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Introducing quantum mechanics in high schools: a proposal based on Heisenberg's Umdeutung
1 , * 2
1  University of Salerno, Fisciano (Salerno), Italy
2  INFN, Sezione di Napoli, Napoli, Italy


At high school as well as undergraduate level, Quantum Mechanics (QM) is usually introduced through an overview of the main experiments and theoretical attempts which took place at the beginning of 20-th century. Even if retracing the historical path which led to the introduction of the new conceptual and mathematical framework has undoubted advantages, there are also significant drawbacks, mainly in contexts, such as a high school, where students' lack of advanced mathematical tools puts severe constraints to the understanding of quantum concepts.

Indeed QM implies major changes in understanding the physical reality. Introducing issues such as probability, uncertainty and entanglement, is a highly non trivial task. Students have to face with a matter, which is in conflict with the usual classical view of the physical world. Furthermore, the introduction of wave functions and Schroedinger equation implies the solution of second order ordinary differential equations, which are usually beyond high school students' knowledge in calculus.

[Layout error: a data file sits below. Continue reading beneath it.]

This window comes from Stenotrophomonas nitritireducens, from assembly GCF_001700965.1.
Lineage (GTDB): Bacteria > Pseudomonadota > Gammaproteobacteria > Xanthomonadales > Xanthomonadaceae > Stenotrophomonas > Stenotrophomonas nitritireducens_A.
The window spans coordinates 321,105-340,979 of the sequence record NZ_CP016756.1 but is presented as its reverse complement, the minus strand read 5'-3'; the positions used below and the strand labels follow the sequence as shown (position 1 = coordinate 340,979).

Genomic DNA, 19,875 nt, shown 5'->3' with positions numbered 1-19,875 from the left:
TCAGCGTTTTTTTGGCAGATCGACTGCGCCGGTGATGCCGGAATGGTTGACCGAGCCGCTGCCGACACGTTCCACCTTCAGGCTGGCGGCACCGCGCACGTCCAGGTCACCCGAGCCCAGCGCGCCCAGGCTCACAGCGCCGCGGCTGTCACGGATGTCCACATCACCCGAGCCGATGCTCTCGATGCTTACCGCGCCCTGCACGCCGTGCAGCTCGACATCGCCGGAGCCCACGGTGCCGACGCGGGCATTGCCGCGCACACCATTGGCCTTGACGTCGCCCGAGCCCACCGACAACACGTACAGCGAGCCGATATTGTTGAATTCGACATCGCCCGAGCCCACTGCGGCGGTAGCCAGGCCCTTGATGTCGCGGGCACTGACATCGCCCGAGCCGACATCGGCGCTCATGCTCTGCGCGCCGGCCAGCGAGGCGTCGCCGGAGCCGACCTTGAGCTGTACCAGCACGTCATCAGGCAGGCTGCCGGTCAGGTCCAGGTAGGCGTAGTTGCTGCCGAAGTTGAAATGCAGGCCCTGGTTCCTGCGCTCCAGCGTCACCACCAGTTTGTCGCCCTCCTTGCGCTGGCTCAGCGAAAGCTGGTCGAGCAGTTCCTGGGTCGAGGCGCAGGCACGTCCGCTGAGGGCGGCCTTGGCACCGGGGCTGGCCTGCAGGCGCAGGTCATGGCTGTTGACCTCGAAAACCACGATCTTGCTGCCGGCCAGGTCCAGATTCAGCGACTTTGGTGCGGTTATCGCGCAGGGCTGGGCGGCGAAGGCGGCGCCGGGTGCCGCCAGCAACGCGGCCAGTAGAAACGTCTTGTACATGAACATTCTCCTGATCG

All these considerations led us to think that a better strategy could be to introduce, from the very beginning, a simple 2х2 matrix formulation of QM, where quantum states are identified with 2-vectors belonging to a finite vector space and observables are 2х2 matrices. In this way students have the possibility to become familiar with the unique conceptual issues of QM, such as superposition principle, non locality and entanglement without an advanced mathematical background. That allows them to have also a glimpse to topics such as qubits and quantum computers.

The inspiring source of our proposal is the 1925 seminal paper by Heisenberg (Z. Phys. 33 (1925) 879), which provides a simple calculational method to deal with quantum mechanical states and observables, based on the identification of the physical quantities of interest with transition frequencies and amplitudes. Indeed such frequencies and amplitudes form matrices.

Keywords: Quantum Mechanics; Matrices; Physics Education